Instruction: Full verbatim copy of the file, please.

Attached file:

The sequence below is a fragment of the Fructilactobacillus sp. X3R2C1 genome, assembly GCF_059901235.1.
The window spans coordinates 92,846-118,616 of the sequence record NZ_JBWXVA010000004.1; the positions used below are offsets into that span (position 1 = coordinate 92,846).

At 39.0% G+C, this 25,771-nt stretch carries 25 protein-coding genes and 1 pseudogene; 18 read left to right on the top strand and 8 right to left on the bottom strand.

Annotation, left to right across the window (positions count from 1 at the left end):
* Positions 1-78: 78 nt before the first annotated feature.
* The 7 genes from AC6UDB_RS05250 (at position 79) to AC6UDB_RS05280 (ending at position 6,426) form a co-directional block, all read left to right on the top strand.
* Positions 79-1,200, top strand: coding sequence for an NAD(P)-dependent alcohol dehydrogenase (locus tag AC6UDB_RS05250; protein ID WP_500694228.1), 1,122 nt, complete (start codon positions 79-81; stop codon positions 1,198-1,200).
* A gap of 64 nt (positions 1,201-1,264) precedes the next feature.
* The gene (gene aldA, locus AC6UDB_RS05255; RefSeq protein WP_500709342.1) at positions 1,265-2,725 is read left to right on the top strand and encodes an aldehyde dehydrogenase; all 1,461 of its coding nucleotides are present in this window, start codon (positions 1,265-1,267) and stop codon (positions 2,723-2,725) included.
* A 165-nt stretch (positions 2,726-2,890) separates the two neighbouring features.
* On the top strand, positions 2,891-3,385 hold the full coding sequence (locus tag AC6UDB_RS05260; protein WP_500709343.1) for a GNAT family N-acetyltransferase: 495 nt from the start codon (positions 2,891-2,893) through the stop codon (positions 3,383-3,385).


The sequence below is a fragment of the Fructilactobacillus sp. X3R2C1 genome, assembly GCF_059901235.1.
The window spans coordinates 92,846-118,616 of the sequence record NZ_JBWXVA010000004.1; the positions used below are offsets into that span (position 1 = coordinate 92,846).

At 39.0% G+C, this 25,771-nt stretch carries 25 protein-coding genes and 1 pseudogene; 18 read left to right on the top strand and 8 right to left on the bottom strand.

Annotation, left to right across the window (positions count from 1 at the left end):
* Positions 1-78: 78 nt before the first annotated feature.
* The 7 genes from AC6UDB_RS05250 (at position 79) to AC6UDB_RS05280 (ending at position 6,426) form a co-directional block, all read left to right on the top strand.
* Positions 79-1,200, top strand: coding sequence for an NAD(P)-dependent alcohol dehydrogenase (locus tag AC6UDB_RS05250; protein ID WP_500694228.1), 1,122 nt, complete (start codon positions 79-81; stop codon positions 1,198-1,200).
* A gap of 64 nt (positions 1,201-1,264) precedes the next feature.
* The gene (gene aldA, locus AC6UDB_RS05255; RefSeq protein WP_500709342.1) at positions 1,265-2,725 is read left to right on the top strand and encodes an aldehyde dehydrogenase; all 1,461 of its coding nucleotides are present in this window, start codon (positions 1,265-1,267) and stop codon (positions 2,723-2,725) included.
* A 165-nt stretch (positions 2,726-2,890) separates the two neighbouring features.
* On the top strand, positions 2,891-3,385 hold the full coding sequence (locus tag AC6UDB_RS05260; protein WP_500709343.1) for a GNAT family N-acetyltransferase: 495 nt from the start codon (positions 2,891-2,893) through the stop codon (positions 3,383-3,385).